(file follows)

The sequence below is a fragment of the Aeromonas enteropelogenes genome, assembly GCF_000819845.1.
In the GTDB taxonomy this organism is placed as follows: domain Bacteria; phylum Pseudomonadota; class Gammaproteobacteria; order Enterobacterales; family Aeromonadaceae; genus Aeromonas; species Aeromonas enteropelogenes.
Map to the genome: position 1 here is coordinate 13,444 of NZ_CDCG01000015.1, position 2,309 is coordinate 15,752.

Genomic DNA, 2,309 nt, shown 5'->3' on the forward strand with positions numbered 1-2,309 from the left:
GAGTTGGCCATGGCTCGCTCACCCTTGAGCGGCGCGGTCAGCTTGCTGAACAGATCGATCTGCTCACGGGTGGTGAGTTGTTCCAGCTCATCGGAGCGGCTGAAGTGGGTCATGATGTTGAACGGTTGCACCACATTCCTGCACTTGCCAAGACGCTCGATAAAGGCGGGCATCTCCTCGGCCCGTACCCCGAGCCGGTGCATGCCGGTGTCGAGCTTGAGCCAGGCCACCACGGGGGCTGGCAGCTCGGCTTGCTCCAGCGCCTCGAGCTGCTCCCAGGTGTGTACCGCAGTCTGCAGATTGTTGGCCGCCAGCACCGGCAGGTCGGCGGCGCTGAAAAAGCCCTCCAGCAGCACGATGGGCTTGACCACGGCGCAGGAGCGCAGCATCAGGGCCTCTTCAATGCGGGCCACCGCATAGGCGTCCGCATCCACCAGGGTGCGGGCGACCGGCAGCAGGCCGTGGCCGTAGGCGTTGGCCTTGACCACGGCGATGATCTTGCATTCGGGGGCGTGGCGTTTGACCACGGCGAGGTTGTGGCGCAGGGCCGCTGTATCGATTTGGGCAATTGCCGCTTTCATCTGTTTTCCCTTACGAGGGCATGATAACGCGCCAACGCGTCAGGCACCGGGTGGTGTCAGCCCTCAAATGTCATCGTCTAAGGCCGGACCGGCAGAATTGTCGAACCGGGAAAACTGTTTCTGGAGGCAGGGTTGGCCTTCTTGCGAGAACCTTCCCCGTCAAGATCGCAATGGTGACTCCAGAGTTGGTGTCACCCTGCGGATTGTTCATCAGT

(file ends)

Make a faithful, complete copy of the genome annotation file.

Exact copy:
The sequence below is a fragment of the Aeromonas enteropelogenes genome, assembly GCF_000819845.1.
In the GTDB taxonomy this organism is placed as follows: domain Bacteria; phylum Pseudomonadota; class Gammaproteobacteria; order Enterobacterales; family Aeromonadaceae; genus Aeromonas; species Aeromonas enteropelogenes.
Map to the genome: position 1 here is coordinate 13,444 of NZ_CDCG01000015.1, position 2,309 is coordinate 15,752.

Genomic DNA, 2,309 nt, shown 5'->3' on the forward strand with positions numbered 1-2,309 from the left:
GAGTTGGCCATGGCTCGCTCACCCTTGAGCGGCGCGGTCAGCTTGCTGAACAGATCGATCTGCTCACGGGTGGTGAGTTGTTCCAGCTCATCGGAGCGGCTGAAGTGGGTCATGATGTTGAACGGTTGCACCACATTCCTGCACTTGCCAAGACGCTCGATAAAGGCGGGCATCTCCTCGGCCCGTACCCCGAGCCGGTGCATGCCGGTGTCGAGCTTGAGCCAGGCCACCACGGGGGCTGGCAGCTCGGCTTGCTCCAGCGCCTCGAGCTGCTCCCAGGTGTGTACCGCAGTCTGCAGATTGTTGGCCGCCAGCACCGGCAGGTCGGCGGCGCTGAAAAAGCCCTCCAGCAGCACGATGGGCTTGACCACGGCGCAGGAGCGCAGCATCAGGGCCTCTTCAATGCGGGCCACCGCATAGGCGTCCGCATCCACCAGGGTGCGGGCGACCGGCAGCAGGCCGTGGCCGTAGGCGTTGGCCTTGACCACGGCGATGATCTTGCATTCGGGGGCGTGGCGTTTGACCACGGCGAGGTTGTGGCGCAGGGCCGCTGTATCGATTTGGGCAATTGCCGCTTTCATCTGTTTTCCCTTACGAGGGCATGATAACGCGCCAACGCGTCAGGCACCGGGTGGTGTCAGCCCTCAAATGTCATCGTCTAAGGCCGGACCGGCAGAATTGTCGAACCGGGAAAACTGTTTCTGGAGGCAGGGTTGGCCTTCTTGCGAGAACCTTCCCCGTCAAGATCGCAATGGTGACTCCAGAGTTGGTGTCACCCTGCGGATTGTTCATCAGT